Super Quick Tutorial: Auditing Requests and Responses in Laravel using HTTP Middleware

So for whatever reason you want to track the usage of your app by your users. We’re going to do it using middleware, now for the purposes of this I’m not going to separate things out properly how we would normally, because this is a super quick tutorial.

The Problem / Situation

You need to track your app usage for audit purposes, or some other legitimate purpose.

The Super Quick Solution

The simplest possible implementation would a new middleware called AuditRequest which would be in App\Http\Middleware (then register it through the HttpKernel and invoke it wherever you need it).

I’ll assume you have an audits table and a corresponding Audit Model which you’ve created, set the relevant fillable attributes etc.

 * Handle an incoming request.
 * @param  \Illuminate\Http\Request  $request
 * @param  \Closure  $next
 * @param  string|null  $guard
 * @return mixed
public function handle($request, Closure $next, $guard = null)

    $response = $next($request);

    // I've pulled this out at this point, because of a point I raise in the Also Consider section
    $payload = json_encode($request->all());
            'user_id' => $userId,
            'method' => $request->getMethod(),
            'url' => $request->url(),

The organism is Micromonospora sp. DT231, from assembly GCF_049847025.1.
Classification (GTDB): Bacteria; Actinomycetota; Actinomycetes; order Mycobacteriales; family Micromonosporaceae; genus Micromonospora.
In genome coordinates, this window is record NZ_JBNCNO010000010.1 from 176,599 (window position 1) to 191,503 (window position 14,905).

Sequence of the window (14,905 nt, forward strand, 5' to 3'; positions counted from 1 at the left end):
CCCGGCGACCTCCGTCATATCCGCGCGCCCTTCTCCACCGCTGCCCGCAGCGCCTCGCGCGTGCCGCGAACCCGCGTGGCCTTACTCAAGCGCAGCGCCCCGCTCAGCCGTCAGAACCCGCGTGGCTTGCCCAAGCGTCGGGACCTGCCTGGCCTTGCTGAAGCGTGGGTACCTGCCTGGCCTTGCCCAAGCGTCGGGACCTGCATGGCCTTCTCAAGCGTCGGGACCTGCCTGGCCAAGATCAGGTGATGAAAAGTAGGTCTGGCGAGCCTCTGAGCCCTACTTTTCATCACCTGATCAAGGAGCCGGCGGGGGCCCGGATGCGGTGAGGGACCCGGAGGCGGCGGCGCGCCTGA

'route' => $request->route()->getName(),
            'payload' => $payload,
            'ip_address' => $request->ip(),
            'user_agent' => $request->userAgent() ?? 'Not Provided'
    return $response;

Also Consider

  1. Cleaning! This could log a whole load of data, and you may well want to periodically clean it, simply moving records into another data source (S3 bucket / DigitalOcean Space / MongoDb etc) and removing them from your active database can be handy
  2. GDPR / Data Protection Act / PCI-DSS compliance this can be a really sticky wicket, this middleware will log everything from your payload, you so may want the ability to clean / anonymise etc.
  3. Usefulness of the information; what we’ve done above might not be that useful, so you may end up with something a bit more like

GDPR / Data Protection Act / PCI-DSS compliance

There are going to be times when you don’t want to store the payload, in this instance you can do something like

In your controller, when you have a request that you don’t want to track


In your middleware;

static $trackPayload = true;

public static function doNotTrackPayload()
    static::$trackPayload = false;

In the handler method above;

$payload = null;
if (static::$trackPayload === true){
    $payload = json_encode($request->all());

Now if the static method doNotTrackPayload is called, we’re simply going to store the $payload as null thus not storing, for example, passwords, card details or anything else.

Usefulness of the Information

If you’ve got a lot of audits running through, you might want something a bit easier to read; so you might want something like the below to put a friendly message as to what they did, something like “Updated their Profile” which can be called from your controller.

For me personally, I put methods on the base Controller for parsing this information around. And you may well want to use proper SOLID techniques to implement all the above. Naturally in these Super Quick Tutorials, I’m giving you the bare minimum to achieve the job, so that you can work within your own parameters (interfaces, dependency injection, testability, etc) which are outside of the scope of these articles.

public static function setMessage(string $message)
    static::$message = $message;

I'd love to hear your opinion on what I've written. Anecdotes are always welcome.

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